I used to be self-employed, as some of you remember. I grew Christmas trees, logged my own property, ran a sawmill part-time and sold hand-split firewood. I wasn't skinny even then, but swinging an axe, rolling logs and walking up and down hills kept me in pretty good shape. I've always said that I began to die the day I left the woods, and that's in more ways than one. Here are three photos from those days.
Click images to enlarge.
This is a little quarter-acre logyard my neighbor let me keep in a corner of his pasture. As you see, there are piles of seasoned firewood waiting to be split and hauled. My property was just across the fence.
This shows the diameter of the logs that I sometimes hauled on my little truck. The crack in the big log happened after the tree was cut and and the log cut to length. Since it was from tensions within and not from splitting the tree when falling, I doubt if the buyer marked it down. The more horizontal crack in the smaller log looks as if it was probably from misjudging the gravitational tension on the tree when cutting the log to length (my fault), so I probably was docked a grade since there also appears to be a narrow regular tension crack going nearly vertical. This was taken at the opposite end of the little logyard.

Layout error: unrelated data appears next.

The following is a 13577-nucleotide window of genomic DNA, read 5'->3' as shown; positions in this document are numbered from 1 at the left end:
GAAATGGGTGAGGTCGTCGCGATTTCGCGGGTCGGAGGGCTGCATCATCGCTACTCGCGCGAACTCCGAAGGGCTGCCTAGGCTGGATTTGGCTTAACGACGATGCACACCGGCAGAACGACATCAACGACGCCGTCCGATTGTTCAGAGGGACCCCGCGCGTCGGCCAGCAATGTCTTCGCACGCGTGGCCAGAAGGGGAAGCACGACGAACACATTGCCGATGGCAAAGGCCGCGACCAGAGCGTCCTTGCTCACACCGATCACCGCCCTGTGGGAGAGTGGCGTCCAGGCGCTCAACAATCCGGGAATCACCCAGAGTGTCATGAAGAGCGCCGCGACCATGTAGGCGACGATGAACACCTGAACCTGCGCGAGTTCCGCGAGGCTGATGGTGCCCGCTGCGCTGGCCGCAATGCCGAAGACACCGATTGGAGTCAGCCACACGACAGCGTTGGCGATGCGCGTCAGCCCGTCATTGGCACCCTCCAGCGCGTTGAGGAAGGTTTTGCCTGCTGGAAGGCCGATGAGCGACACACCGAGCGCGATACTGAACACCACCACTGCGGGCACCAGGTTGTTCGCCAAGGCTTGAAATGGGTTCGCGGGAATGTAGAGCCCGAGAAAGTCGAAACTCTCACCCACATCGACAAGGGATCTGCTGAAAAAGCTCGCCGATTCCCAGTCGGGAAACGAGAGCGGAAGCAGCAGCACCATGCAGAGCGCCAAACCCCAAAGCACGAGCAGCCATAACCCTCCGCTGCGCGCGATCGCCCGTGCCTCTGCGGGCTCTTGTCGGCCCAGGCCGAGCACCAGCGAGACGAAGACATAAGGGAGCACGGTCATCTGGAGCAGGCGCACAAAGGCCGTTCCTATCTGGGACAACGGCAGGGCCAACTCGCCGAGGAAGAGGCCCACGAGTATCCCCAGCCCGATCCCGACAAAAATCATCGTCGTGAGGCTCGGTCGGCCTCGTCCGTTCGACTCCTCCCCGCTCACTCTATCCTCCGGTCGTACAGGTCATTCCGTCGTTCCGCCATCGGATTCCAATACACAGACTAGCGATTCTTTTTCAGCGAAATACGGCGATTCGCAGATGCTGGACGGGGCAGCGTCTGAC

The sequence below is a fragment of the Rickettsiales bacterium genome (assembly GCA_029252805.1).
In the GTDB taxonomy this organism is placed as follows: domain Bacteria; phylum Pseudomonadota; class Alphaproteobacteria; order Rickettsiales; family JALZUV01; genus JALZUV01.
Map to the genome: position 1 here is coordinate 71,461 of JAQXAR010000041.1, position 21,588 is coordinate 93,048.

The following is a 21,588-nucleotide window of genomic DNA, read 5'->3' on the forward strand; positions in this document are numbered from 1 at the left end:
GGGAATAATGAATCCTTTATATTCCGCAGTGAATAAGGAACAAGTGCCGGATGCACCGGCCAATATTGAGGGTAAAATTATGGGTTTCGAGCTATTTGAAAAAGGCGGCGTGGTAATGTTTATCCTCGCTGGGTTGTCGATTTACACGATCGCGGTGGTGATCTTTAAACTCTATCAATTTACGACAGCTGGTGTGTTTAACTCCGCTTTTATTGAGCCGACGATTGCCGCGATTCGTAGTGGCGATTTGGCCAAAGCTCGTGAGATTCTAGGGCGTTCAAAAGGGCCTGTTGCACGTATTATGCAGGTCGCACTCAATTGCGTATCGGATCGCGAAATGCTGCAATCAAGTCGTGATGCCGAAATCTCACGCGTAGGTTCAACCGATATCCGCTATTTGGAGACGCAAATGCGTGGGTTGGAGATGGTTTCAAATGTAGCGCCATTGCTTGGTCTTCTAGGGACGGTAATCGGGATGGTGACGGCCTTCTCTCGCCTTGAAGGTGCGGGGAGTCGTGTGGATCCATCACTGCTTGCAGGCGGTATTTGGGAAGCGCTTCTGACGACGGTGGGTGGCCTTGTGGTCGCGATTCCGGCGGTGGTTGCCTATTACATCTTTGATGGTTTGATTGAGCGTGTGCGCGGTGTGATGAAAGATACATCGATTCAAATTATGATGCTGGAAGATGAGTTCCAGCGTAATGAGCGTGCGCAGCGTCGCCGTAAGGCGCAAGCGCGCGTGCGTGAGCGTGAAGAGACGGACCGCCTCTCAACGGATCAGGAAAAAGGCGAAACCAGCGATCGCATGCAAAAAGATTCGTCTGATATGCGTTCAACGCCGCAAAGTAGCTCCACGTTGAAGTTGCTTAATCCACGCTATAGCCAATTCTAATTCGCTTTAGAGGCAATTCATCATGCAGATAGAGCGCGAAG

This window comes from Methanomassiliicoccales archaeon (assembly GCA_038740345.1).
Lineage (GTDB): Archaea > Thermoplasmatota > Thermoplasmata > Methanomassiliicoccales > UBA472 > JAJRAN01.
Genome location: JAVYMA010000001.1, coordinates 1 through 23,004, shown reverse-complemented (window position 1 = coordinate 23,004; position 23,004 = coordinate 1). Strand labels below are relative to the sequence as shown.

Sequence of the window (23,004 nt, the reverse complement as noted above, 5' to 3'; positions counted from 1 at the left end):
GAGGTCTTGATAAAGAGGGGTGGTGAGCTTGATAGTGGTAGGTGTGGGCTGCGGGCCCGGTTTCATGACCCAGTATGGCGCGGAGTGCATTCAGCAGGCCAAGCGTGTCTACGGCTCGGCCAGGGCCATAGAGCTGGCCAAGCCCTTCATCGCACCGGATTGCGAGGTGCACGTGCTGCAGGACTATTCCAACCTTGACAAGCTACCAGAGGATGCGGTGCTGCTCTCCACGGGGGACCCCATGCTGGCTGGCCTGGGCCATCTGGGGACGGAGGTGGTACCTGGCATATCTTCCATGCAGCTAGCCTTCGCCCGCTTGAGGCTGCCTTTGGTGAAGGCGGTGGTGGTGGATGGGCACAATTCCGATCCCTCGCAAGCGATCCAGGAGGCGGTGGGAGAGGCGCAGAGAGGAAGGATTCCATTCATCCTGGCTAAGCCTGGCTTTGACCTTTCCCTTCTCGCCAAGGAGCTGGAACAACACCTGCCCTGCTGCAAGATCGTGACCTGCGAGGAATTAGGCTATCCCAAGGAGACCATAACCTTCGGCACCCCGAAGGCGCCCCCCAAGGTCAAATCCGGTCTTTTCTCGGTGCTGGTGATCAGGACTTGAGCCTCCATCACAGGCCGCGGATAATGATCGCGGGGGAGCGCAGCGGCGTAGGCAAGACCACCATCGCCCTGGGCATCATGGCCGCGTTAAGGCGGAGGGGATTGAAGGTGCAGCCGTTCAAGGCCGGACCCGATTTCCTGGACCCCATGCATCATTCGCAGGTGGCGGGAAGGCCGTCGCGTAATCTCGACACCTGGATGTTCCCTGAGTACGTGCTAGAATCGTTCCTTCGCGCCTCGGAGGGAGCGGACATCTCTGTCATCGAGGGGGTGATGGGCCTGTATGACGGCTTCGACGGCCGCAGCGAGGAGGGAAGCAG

Here's another shot, taken at the top of the rise, to show the comparative size of the logs to the truck. It was only a 3/4 ton with extra springs under the back. I HAVE taken heavier loads, but I generally tried not to go beyond a certain point, as I couldn't afford down-time for repairs. The rear axle was slightly forward of center on the 8' bed, so most loads were rather heavy in the rear, giving me an "anti-gravitational" assist for my power steering! I'd gladly have another new truck like that one (but with AC) and give up my Toyota. PARTS of that old truck had over 400,000 miles on them. It was a real work horse.